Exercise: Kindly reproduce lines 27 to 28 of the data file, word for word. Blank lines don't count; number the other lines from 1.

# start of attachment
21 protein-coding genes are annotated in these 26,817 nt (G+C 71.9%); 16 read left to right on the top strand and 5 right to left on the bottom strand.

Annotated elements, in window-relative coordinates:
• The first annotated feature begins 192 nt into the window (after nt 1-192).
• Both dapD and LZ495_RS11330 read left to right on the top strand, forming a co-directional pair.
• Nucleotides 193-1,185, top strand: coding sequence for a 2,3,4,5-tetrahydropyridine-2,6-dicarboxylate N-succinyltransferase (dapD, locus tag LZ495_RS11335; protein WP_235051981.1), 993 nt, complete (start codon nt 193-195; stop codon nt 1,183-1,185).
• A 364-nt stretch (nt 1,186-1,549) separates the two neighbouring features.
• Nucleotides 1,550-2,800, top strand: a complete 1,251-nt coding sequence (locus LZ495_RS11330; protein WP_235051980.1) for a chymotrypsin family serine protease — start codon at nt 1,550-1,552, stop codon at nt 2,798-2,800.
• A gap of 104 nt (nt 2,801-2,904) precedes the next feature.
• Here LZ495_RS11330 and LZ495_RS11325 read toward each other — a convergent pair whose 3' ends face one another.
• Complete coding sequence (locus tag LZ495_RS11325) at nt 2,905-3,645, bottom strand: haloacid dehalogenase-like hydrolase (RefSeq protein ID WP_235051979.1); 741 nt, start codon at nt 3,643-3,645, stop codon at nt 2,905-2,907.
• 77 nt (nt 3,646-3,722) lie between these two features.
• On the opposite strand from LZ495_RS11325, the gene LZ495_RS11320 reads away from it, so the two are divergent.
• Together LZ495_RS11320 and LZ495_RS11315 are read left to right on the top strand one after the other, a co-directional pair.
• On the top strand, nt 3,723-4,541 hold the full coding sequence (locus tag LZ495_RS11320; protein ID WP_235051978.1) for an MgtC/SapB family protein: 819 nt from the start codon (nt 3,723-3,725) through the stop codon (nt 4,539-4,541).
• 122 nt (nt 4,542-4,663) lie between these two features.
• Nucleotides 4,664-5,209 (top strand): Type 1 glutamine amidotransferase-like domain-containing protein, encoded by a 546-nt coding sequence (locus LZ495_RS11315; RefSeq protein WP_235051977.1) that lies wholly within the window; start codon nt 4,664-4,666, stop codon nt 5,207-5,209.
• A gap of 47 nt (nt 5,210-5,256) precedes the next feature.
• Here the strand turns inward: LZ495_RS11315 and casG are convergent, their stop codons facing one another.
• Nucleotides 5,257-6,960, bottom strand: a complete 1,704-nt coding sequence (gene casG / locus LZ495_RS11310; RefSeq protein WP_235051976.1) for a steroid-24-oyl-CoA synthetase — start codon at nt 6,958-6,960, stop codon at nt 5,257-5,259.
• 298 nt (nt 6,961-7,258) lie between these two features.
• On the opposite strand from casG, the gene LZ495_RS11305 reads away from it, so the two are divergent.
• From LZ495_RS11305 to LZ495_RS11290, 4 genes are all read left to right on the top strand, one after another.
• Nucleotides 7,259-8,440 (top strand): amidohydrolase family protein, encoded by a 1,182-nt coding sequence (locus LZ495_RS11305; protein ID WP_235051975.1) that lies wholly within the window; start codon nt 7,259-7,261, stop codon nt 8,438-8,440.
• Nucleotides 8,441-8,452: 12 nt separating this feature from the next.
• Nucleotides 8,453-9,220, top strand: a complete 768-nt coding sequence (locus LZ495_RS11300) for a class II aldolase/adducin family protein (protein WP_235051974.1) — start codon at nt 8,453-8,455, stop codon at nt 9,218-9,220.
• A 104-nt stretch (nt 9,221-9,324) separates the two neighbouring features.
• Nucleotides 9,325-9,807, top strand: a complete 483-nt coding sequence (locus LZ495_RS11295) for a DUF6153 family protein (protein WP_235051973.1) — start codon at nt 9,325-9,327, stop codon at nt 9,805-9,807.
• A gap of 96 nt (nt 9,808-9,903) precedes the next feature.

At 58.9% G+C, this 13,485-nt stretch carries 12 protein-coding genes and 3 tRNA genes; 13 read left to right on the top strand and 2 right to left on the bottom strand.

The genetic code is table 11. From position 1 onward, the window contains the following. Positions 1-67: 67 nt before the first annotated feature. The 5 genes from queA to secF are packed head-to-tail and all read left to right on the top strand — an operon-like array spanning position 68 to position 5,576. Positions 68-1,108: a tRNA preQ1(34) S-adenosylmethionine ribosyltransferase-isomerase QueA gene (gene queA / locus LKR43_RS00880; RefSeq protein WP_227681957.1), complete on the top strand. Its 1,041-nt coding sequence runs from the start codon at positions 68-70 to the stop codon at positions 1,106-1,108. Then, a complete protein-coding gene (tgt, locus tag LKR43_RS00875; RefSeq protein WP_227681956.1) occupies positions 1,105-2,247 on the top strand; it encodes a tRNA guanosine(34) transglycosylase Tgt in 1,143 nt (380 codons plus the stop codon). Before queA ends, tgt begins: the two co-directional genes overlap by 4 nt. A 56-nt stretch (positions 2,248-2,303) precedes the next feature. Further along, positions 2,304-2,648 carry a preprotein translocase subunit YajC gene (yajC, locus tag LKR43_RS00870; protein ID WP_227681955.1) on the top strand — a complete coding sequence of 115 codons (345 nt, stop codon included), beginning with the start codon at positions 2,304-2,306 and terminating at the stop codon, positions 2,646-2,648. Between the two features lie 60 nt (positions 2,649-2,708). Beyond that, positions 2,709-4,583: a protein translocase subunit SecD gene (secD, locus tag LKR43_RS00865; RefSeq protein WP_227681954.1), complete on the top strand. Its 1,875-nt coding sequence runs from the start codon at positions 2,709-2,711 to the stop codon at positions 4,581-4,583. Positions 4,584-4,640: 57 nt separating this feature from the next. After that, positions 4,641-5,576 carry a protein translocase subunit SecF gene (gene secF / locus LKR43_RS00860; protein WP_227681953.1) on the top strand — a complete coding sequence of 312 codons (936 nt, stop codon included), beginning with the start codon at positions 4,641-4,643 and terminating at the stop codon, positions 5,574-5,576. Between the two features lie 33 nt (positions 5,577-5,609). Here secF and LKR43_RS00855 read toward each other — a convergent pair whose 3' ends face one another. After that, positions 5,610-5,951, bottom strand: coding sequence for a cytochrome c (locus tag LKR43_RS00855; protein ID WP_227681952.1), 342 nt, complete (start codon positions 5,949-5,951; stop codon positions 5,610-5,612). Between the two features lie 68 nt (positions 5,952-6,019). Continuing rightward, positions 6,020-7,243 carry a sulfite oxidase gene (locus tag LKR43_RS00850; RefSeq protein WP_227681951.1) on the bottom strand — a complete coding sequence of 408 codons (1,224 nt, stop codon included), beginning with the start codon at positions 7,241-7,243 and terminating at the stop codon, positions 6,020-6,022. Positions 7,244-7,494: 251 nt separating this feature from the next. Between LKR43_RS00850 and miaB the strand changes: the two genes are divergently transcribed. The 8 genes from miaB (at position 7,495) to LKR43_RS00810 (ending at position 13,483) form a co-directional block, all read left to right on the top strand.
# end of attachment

• Nucleotides 9,325-9,807, top strand: a complete 483-nt coding sequence (locus LZ495_RS11295) for a DUF6153 family protein (protein WP_235051973.1) — start codon at nt 9,325-9,327, stop codon at nt 9,805-9,807.
• A gap of 96 nt (nt 9,808-9,903) precedes the next feature.